England: John's Senior School during the 1960s

Figure 1.--Here I am at 13 in my school blazer and my cap thankfully gone, although I wish now I had kept it as a memento. Notice the badge and piping on the blazer.

My senior school was called The Shrubbery--a tiny private school. It was a very small school indeed. There were a total of ten in my class when I first started there, 6 boys and 4 girls. By the time I was 16 we were down to 7 of us. The year below mine was the biggest, with 20 pupils. The average class size was around 15 pupils. My parents sent me there because my Junior School headmistress said I was too quiet to survive in a big school. I wasn't told this until quite recently, but looking back I think they were probably right to send me there. It was a very happy, homely school. [HNC note: "homely" in Brit English means "homey" in American English. To Americans "homely" means ugly.] And it was a mixed school, i.e. there were girls there too. I think mixing girls and boys probably made it more civlised than an all boys school. Like most children, I appreciate my old school more in retrospect than I did at the time. But even before I left The Shrubbery, I recognised that my Art master and English mistress had given me an appreciation of those subjects that would last a lifetime.

The School

The Shrubbery School had Kindergarten, Junior and Senior departments and was accommodated in two large 18th or 19th Century houses on the outskirts of Cambridge (The English University city). Unfortunately the school no longer exists. It had always been run by the same family, and I think it closed down when my headmaster retired around 10 or 15 years ago. There has been at least one reunion, which I was not able to attend, but I'm hoping there may be others in the future.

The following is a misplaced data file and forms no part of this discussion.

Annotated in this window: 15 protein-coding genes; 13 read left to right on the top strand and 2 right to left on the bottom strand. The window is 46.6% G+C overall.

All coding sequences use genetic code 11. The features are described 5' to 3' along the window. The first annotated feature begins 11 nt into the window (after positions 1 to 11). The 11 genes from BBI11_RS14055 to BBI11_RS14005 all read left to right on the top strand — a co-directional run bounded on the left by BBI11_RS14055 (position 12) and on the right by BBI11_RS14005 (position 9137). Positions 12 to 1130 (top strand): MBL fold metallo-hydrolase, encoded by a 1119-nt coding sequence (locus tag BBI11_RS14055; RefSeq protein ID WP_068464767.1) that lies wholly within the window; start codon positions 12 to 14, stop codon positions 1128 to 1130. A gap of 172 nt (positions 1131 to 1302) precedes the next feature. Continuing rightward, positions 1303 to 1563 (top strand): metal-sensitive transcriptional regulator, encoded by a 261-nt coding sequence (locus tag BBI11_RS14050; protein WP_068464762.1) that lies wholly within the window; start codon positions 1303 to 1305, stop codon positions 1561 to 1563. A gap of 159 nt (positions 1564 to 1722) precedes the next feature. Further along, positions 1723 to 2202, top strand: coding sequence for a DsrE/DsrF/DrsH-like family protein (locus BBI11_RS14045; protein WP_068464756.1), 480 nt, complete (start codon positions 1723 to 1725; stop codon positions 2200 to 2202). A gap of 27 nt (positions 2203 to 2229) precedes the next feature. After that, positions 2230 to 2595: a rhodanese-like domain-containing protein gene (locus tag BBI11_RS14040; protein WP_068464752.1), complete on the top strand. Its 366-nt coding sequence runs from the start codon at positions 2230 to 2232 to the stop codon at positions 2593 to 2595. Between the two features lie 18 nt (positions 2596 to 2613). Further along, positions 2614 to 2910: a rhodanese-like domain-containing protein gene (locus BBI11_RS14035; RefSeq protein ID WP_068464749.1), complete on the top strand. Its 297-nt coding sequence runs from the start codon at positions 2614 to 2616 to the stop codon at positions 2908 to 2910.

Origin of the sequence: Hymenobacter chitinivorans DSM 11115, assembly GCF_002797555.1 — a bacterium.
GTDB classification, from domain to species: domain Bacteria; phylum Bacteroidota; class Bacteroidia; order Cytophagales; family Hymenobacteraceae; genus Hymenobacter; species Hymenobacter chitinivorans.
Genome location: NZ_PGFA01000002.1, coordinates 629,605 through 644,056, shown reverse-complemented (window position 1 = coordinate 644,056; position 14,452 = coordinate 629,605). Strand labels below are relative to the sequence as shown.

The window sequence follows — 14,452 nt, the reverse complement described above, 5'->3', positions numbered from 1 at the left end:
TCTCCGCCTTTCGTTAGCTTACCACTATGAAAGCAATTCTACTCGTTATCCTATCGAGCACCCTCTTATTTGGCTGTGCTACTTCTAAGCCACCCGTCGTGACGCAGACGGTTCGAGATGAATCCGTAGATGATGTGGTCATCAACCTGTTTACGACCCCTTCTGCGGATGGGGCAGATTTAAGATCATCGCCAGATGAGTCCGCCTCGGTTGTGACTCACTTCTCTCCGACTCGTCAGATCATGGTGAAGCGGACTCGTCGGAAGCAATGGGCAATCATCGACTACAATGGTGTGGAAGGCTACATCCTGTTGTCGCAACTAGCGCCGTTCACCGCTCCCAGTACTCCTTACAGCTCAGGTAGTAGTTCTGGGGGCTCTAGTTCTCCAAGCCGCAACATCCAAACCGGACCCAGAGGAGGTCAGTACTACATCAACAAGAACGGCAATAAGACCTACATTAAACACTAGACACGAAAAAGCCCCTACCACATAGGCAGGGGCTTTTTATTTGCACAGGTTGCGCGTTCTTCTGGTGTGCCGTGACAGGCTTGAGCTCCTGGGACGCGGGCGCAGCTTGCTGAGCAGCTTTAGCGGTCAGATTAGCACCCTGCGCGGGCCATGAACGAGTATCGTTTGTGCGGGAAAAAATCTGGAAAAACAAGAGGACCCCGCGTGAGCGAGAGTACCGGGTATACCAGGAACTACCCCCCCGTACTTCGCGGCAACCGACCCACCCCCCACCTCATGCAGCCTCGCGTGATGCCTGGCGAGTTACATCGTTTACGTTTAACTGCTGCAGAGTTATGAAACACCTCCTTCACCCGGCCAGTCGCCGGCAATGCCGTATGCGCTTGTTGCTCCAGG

Our Uniform


Our cap was plain grey with the school badge on the front. They were not very popular with us boys. We had a ceremonial burning of them in the meadow behind the school at the end of the third year, when we no longer had to wear them. We all hated the caps. This was mainly because a school cap marked you out as attending a private school, so you were more likely to be picked on by kids from the mainstream schools. None of the local state schools still had caps as part of their uniform (I think in the US you'd call them Public Schools, whereas in the UK a Public School is a very expensive private school). We felt really aggrieved because we had to wear them for a year longer than any of the other private schools, until we were 14 years old! While I can not remember discussing school clothes with my schoolmates, the one exception was the cap. I think I could sum up the discussion as: "It's not fair." "I hate wearing a cap." "I'll be glad when I can burn it." I remember that kids from other schools used to grab our caps from our heads and play frisbee with them, while we frantically tried to get them back, knowing we'd get lines if we turned up at school without a cap the next day.


Figure 1 shows me in the Shrubbery School blazer, aged 13. It was grey, with red and silver piping around the edges, bright metal buttons, and the school badge on the breast pocket.


At some Senior Schools, mostly the private ones, boys still had to wear shorts in the first year or two. The Shrubbery gave pupils the choice of wearing long or short trousers in the first year.

I chose to wear long trousers when I entered senior school, of course, because I wanted to be grown up. I soon regretted it though. My new school suit was made of a woollen material, and the trousers made my legs itch and prickle. I wished I'd stuck to my comfortable old shorts, especially as two of the other boys in my class were still able to wear them without being teased about it. In the second year, my parents bought me a more comfortable pair of long trousers, and the blazer, which I was happy with.

We didn't discuss trousers, which seems strange when I read some of the other contributions to the site. The two boys who still wore shorts were not teased about it. This may be because they and two of the other boys in my year had moved up from the Junior department of our school together, so they were already friends and just accepted what each other wore.

John Thompson


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Created: October 23, 2001
Last updated: October 23, 2001